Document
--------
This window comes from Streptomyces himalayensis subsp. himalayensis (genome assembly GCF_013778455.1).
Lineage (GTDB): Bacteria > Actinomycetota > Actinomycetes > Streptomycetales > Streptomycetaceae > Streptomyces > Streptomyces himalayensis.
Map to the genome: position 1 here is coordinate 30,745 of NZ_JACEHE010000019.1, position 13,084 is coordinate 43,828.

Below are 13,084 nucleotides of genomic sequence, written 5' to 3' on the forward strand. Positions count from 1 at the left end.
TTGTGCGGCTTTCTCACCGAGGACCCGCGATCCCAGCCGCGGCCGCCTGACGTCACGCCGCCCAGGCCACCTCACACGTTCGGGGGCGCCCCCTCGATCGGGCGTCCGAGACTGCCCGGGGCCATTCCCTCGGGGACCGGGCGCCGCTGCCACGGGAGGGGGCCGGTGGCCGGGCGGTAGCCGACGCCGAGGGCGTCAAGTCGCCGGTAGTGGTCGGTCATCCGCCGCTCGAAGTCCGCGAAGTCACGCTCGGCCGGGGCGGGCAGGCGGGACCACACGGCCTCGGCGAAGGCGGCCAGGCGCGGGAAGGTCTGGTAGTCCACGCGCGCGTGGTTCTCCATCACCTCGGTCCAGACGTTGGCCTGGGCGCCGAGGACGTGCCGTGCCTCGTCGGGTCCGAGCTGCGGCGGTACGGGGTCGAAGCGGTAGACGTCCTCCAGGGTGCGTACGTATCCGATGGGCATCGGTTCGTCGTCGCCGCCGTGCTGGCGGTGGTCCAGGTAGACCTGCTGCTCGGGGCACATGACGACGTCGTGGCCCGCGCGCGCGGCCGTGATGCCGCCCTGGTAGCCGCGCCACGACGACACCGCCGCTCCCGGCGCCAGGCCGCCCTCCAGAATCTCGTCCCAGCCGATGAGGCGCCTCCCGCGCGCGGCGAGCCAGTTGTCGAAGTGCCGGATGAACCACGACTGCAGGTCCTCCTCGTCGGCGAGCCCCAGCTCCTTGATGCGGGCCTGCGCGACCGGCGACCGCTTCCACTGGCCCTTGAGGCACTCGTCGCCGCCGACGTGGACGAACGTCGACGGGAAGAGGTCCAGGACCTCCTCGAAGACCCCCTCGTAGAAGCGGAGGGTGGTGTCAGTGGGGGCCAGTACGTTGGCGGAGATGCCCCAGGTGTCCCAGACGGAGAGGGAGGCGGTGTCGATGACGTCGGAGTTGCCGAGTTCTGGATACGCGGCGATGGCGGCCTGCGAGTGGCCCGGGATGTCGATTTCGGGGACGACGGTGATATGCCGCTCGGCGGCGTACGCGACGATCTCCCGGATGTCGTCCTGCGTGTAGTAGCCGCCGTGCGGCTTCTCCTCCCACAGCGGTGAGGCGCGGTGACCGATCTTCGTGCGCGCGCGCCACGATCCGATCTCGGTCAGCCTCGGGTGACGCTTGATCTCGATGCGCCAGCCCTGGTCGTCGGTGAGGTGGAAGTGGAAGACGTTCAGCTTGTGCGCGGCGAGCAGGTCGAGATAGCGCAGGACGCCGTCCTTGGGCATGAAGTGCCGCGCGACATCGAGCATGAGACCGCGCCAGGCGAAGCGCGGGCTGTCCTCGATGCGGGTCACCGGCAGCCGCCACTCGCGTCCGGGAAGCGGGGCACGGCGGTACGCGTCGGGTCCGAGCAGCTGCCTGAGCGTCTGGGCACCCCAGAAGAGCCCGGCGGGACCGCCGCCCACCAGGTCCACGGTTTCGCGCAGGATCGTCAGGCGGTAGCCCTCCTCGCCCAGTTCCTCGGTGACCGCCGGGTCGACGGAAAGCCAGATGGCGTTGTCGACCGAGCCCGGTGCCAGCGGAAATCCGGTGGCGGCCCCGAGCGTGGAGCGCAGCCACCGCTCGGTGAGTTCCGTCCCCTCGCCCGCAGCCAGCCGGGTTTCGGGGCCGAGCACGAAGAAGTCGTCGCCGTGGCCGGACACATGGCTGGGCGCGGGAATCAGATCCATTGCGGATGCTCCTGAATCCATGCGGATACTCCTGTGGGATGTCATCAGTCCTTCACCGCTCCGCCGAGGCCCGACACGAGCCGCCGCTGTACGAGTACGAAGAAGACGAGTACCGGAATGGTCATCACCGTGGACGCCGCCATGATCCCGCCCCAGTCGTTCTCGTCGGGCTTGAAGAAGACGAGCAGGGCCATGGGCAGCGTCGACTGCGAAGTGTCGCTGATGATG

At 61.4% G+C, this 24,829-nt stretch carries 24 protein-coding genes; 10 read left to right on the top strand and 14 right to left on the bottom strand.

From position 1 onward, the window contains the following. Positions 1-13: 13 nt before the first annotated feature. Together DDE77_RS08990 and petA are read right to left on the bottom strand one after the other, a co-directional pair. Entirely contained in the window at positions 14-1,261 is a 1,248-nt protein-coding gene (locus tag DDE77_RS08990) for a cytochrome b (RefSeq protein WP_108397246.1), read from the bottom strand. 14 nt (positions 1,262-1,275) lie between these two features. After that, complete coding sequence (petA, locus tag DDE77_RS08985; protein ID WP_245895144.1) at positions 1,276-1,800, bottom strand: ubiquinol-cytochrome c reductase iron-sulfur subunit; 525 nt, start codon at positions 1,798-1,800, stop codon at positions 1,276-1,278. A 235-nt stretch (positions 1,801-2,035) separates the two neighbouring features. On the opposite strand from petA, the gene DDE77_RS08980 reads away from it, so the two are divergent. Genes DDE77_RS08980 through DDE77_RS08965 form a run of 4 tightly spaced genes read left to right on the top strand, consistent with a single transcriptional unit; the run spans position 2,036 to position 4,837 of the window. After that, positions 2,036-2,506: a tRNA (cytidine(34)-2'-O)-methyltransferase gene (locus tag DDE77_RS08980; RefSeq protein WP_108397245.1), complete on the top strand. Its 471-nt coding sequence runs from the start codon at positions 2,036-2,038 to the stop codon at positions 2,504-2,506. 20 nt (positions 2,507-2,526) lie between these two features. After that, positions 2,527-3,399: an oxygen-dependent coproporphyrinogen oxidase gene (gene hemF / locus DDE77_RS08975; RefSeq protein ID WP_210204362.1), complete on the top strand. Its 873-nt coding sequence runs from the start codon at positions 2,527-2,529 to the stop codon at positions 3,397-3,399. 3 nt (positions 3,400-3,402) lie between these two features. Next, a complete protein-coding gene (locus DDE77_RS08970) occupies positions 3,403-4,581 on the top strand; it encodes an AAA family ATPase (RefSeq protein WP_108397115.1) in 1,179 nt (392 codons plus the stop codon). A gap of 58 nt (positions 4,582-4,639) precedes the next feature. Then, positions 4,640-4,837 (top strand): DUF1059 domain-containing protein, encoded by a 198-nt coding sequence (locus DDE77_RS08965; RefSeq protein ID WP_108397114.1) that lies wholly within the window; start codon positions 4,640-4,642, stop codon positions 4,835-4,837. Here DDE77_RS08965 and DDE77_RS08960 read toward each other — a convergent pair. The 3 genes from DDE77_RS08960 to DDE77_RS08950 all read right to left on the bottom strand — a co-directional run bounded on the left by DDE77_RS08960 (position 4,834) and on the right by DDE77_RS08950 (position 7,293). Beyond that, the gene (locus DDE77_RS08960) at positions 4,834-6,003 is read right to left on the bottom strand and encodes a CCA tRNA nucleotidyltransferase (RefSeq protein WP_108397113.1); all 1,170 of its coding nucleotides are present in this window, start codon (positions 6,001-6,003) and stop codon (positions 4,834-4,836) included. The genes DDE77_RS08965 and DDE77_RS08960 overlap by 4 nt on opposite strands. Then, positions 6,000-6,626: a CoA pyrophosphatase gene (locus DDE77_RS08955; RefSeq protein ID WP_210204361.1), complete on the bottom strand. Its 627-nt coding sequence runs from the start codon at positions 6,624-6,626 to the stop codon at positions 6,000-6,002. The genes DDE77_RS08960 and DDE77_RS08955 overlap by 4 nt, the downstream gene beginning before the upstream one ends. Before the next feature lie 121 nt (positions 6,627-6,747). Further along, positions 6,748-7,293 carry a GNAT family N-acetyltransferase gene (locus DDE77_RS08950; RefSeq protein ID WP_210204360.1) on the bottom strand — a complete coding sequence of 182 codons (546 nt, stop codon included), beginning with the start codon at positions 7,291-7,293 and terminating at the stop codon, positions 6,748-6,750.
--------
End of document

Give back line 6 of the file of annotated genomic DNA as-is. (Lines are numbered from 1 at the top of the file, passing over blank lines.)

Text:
At 61.4% G+C, this 24,829-nt stretch carries 24 protein-coding genes; 10 read left to right on the top strand and 14 right to left on the bottom strand.